UPDATE October 8, 2009: New version 188.8.131.52 released.
The Microsoft Windows Operating Systems use the AUTORUN.INF file from removable drives in order to know which actions to perform when a new external storage device, such as a USB drive or CD/DVD, is inserted into the PC. The AUTORUN.INF file is a configuration file that is normally located in the root directory of removable media and contains, among other things, a reference to the icon that will be shown associated to the removable drive or volume, a description of its content and also the possibility to define a program which should be executed automatically when the unit is mounted.
The problem is that this feature, widely critizised by the security community, is used by malware in order to spread by infecting as soon as a new drive is inserted in a computer. The malware achieves this by copying a malicious executable in the drive and modifying the AUTORUN.INF file so that Windows opens the malicious file silently as soon as the drive is mounted. The most recent examples of this are the W32/Sality, W32/Virutas and also the W32/Conficker worm which, in addition to spreading via a vulnerability and network shares, also spreads via USB drives.
Due to the large amount of malware-related problems associated with Microsoft AutoRun we have created a free utility for our user community called Panda USB Vaccine.
The free Panda USB Vaccine allows users to vaccinate their PCs in order to disable AutoRun completely so that no program from any USB/CD/DVD drive (regardless of whether they have been previously vaccinated or not) can auto-execute. This is a really helpful feature as there is no user friendly and easy way of completely disabling AutoRun on a Windows PC.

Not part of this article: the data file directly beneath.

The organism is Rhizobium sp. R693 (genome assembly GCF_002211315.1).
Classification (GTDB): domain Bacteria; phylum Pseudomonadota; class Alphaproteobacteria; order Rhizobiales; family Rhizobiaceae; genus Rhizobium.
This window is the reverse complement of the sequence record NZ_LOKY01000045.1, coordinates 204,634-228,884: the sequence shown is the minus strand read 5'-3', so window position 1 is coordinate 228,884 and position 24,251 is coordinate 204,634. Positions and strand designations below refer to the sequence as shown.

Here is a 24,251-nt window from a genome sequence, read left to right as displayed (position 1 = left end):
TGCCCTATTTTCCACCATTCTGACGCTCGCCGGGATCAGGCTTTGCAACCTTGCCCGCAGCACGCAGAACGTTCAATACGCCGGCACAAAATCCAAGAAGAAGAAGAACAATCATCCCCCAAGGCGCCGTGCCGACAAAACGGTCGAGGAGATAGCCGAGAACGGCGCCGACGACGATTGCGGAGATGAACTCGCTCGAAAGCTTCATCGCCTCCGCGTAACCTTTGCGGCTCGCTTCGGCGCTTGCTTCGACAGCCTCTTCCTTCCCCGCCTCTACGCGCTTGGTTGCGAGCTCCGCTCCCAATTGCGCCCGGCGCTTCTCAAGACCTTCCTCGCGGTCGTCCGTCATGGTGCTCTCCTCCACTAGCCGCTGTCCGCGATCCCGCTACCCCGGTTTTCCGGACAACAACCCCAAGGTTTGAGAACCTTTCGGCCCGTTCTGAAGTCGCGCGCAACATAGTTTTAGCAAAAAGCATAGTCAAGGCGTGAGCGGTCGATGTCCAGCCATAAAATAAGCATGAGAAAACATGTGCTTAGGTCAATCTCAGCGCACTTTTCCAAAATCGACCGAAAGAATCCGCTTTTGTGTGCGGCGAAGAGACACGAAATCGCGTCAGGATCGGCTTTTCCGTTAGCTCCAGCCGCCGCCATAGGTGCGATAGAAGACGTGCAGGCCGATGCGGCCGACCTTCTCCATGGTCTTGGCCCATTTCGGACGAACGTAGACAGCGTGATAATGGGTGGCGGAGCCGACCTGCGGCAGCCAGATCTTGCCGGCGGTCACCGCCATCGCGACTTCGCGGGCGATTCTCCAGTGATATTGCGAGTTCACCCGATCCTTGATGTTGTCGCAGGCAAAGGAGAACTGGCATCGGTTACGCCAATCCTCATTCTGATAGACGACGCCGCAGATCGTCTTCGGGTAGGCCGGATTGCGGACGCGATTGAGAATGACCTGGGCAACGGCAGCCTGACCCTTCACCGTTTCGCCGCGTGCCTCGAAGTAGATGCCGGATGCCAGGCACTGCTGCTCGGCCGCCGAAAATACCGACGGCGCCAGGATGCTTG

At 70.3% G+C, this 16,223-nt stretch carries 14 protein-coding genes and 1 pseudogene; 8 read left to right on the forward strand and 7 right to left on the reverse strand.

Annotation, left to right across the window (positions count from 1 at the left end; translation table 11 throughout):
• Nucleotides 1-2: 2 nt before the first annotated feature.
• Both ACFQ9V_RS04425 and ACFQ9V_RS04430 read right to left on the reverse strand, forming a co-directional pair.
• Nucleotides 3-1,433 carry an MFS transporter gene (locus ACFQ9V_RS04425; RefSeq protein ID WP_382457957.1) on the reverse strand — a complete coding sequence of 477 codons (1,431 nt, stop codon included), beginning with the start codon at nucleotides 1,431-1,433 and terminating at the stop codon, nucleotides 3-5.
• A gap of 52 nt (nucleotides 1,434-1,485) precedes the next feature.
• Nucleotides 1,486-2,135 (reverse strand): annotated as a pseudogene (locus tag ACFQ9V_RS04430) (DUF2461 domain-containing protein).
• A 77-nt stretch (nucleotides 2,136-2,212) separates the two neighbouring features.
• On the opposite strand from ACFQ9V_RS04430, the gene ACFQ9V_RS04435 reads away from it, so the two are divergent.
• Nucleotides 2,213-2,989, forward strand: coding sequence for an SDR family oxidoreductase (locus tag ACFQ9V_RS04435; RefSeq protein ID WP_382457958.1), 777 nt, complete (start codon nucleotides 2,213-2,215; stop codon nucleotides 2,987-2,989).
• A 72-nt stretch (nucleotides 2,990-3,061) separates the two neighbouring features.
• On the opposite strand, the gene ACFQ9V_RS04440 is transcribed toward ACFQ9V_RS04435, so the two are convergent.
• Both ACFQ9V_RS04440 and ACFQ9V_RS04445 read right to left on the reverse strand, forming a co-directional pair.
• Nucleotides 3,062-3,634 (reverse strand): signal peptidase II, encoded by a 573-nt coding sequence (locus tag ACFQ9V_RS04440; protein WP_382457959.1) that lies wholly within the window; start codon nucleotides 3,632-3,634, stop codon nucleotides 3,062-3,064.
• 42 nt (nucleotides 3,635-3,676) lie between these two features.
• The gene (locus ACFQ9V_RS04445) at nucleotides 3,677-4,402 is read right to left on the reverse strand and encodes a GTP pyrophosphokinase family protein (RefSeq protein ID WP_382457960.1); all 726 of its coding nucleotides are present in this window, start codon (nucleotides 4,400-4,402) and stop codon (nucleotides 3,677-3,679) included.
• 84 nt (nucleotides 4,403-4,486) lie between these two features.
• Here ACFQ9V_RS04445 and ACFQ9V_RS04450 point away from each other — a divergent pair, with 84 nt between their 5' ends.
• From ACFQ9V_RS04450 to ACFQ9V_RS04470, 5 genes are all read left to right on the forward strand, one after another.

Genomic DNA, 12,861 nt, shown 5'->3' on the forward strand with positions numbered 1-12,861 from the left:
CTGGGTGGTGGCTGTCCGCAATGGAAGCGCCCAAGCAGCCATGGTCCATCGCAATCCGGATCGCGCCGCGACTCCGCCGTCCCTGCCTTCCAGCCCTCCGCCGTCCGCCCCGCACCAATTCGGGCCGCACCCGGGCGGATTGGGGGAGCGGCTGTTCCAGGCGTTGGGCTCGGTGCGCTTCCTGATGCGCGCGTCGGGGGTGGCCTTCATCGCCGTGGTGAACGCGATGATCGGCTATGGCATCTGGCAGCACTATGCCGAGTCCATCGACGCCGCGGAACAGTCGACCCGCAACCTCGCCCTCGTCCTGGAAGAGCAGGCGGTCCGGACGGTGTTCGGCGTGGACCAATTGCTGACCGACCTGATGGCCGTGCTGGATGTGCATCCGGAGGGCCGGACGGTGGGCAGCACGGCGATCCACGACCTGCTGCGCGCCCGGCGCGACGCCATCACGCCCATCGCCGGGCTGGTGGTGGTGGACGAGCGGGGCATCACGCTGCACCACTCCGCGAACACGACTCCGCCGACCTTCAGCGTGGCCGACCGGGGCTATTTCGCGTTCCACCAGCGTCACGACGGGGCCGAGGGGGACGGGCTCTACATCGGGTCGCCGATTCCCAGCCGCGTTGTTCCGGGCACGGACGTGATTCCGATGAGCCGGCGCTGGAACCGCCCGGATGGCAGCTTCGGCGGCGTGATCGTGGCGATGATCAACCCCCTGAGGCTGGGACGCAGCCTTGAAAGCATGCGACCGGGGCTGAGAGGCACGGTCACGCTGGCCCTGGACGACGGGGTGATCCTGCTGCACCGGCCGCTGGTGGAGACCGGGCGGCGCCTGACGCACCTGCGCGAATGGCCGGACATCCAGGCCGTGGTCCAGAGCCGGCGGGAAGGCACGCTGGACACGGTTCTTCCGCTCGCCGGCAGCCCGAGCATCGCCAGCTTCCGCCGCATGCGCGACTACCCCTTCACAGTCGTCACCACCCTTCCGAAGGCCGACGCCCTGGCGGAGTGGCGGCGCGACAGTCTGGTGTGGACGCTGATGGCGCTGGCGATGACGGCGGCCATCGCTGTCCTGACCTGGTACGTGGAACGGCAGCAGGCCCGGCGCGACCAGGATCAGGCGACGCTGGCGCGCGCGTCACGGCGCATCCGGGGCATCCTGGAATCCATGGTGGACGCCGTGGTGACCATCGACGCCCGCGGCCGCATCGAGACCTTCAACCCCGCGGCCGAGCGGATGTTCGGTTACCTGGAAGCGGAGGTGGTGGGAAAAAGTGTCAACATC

The free Panda USB Vaccine can be used on individual USB drives to disable its AUTORUN.INF file in order to prevent malware infections from spreading automatically. When applied on a USB drive, the vaccine permanently blocks an innocuous AUTORUN.INF file, preventing it from being read, created, deleted or modified. Once applied it effectivelly disables Windows from automatically executing any malicious file that might be stored in that particular USB drive. The drive can otherwise be used normally and files (even malware) copied to/from it, but they will be prevented from opening automatically. Panda USB Vaccine currently only works on FAT & FAT32 USB drives. Also keep in mind that USB drives that have been vaccinated cannot be reversed except with a format.
Panda USB Vaccine is a 100% free utility. We’ve tested it under Windows 2000 SP4, Windows XP SP1-SP3,Â and Windows Vista SP0 and SP1. Feedback is always welcomed. Click on the download button below to start downloading.
Command line Operation
For advanced users who wish to run Panda USB Vaccine automatically at boot to notify every time a new USB device is mounted on the system or to perform network-wide computer vaccinations via login scripts or other distribution methods, Panda USB Vaccine can be operated via command-line. Its input parameters are the following:
USBVaccine.exe [ A|B|C|Z ] [ +system|-system ] [ /resident [/hidetray] ]
[drive unit]: Vaccinate drive unit
+system: Computer vaccination
-system: Remove computer vaccination
/resident: Start program hidden and prompt for vaccinating every new drive
/hidetray: Hides tray icon when used with the /resident command
To vaccinate USB drives F:\ and G:\, use
USBVaccine.exe F G
To vaccinate the computer, use
To vaccinate computer and prompt for vaccinating every new drive without showing a tray icon, use
USBVaccine.exe /resident /hidetray +system
It could be very useful to create a Shortcut in the Startup folder to USBVaccine.exe with this last command line (or without the /hidetray) to make sure that every time you boot the computer USBVaccine gets loaded by the system and it vaccinates the computer and prompts the user for vaccinating any new non-vaccinated USB drive. However if you do this under Vista, UAC will block it from running at Startup as it requires admin priviledges. We’ll fix this in future versions.